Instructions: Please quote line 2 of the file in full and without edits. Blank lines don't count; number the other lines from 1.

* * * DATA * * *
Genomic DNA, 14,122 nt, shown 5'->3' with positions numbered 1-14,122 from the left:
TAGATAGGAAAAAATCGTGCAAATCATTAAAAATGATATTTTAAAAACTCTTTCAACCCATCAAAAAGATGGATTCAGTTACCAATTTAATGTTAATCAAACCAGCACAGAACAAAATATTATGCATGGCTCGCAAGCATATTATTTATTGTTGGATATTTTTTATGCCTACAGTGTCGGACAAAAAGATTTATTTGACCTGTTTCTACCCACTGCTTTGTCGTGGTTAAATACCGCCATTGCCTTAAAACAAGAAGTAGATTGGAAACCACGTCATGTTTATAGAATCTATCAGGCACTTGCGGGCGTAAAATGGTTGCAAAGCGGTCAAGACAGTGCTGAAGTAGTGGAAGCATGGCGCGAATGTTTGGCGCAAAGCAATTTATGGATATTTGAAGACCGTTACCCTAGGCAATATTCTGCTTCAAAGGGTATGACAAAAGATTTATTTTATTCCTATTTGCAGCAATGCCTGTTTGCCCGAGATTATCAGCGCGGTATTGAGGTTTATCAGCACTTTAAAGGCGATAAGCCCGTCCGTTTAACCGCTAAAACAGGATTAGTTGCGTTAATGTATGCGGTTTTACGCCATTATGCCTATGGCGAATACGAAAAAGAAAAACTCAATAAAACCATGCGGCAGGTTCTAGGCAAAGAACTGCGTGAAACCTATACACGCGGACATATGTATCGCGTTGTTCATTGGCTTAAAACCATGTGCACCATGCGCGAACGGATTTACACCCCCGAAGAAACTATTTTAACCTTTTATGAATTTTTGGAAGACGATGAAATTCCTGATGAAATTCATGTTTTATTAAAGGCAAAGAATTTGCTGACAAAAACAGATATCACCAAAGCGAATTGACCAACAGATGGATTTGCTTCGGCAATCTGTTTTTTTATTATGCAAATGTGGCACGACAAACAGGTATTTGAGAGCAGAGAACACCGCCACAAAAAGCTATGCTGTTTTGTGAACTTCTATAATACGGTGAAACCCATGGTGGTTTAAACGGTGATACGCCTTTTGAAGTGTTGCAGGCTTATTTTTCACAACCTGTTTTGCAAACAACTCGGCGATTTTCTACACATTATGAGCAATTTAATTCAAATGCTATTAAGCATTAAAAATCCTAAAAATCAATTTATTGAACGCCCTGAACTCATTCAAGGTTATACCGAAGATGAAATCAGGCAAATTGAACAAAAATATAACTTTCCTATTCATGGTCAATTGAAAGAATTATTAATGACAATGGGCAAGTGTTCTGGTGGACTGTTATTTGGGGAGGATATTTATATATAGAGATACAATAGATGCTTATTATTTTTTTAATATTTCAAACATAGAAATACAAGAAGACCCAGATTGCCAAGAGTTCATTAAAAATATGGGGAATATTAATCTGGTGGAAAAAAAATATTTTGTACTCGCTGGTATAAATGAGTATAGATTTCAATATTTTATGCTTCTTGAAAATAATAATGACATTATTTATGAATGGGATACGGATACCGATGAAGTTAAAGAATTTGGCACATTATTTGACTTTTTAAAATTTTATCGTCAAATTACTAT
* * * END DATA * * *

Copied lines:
TAGATAGGAAAAAATCGTGCAAATCATTAAAAATGATATTTTAAAAACTCTTTCAACCCATCAAAAAGATGGATTCAGTTACCAATTTAATGTTAATCAAACCAGCACAGAACAAAATATTATGCATGGCTCGCAAGCATATTATTTATTGTTGGATATTTTTTATGCCTACAGTGTCGGACAAAAAGATTTATTTGACCTGTTTCTACCCACTGCTTTGTCGTGGTTAAATACCGCCATTGCCTTAAAACAAGAAGTAGATTGGAAACCACGTCATGTTTATAGAATCTATCAGGCACTTGCGGGCGTAAAATGGTTGCAAAGCGGTCAAGACAGTGCTGAAGTAGTGGAAGCATGGCGCGAATGTTTGGCGCAAAGCAATTTATGGATATTTGAAGACCGTTACCCTAGGCAATATTCTGCTTCAAAGGGTATGACAAAAGATTTATTTTATTCCTATTTGCAGCAATGCCTGTTTGCCCGAGATTATCAGCGCGGTATTGAGGTTTATCAGCACTTTAAAGGCGATAAGCCCGTCCGTTTAACCGCTAAAACAGGATTAGTTGCGTTAATGTATGCGGTTTTACGCCATTATGCCTATGGCGAATACGAAAAAGAAAAACTCAATAAAACCATGCGGCAGGTTCTAGGCAAAGAACTGCGTGAAACCTATACACGCGGACATATGTATCGCGTTGTTCATTGGCTTAAAACCATGTGCACCATGCGCGAACGGATTTACACCCCCGAAGAAACTATTTTAACCTTTTATGAATTTTTGGAAGACGATGAAATTCCTGATGAAATTCATGTTTTATTAAAGGCAAAGAATTTGCTGACAAAAACAGATATCACCAAAGCGAATTGACCAACAGATGGATTTGCTTCGGCAATCTGTTTTTTTATTATGCAAATGTGGCACGACAAACAGGTATTTGAGAGCAGAGAACACCGCCACAAAAAGCTATGCTGTTTTGTGAACTTCTATAATACGGTGAAACCCATGGTGGTTTAAACGGTGATACGCCTTTTGAAGTGTTGCAGGCTTATTTTTCACAACCTGTTTTGCAAACAACTCGGCGATTTTCTACACATTATGAGCAATTTAATTCAAATGCTATTAAGCATTAAAAATCCTAAAAATCAATTTATTGAACGCCCTGAACTCATTCAAGGTTATACCGAAGATGAAATCAGGCAAATTGAACAAAAATATAACTTTCCTATTCATGGTCAATTGAAAGAATTATTAATGACAATGGGCAAGTGTTCTGGTGGACTGTTATTTGGGGAGGATATTTATATATAGAGATACAATAGATGCTTATTATTTTTTTAATATTTCAAACATAGAAATACAAGAAGACCCAGATTGCCAAGAGTTCATTAAAAATATGGGGAATATTAATCTGGTGGAAAAAAAATATTTTGTACTCGCTGGTATAAATGAGTATAGATTTCAATATTTTATGCTTCTTGAAAATAATAATGACATTATTTATGAATGGGATACGGATACCGATGAAGTTAAAGAATTTGGCACATTATTTGACTTTTTAAAATTTTATCGTCAAATTACTAT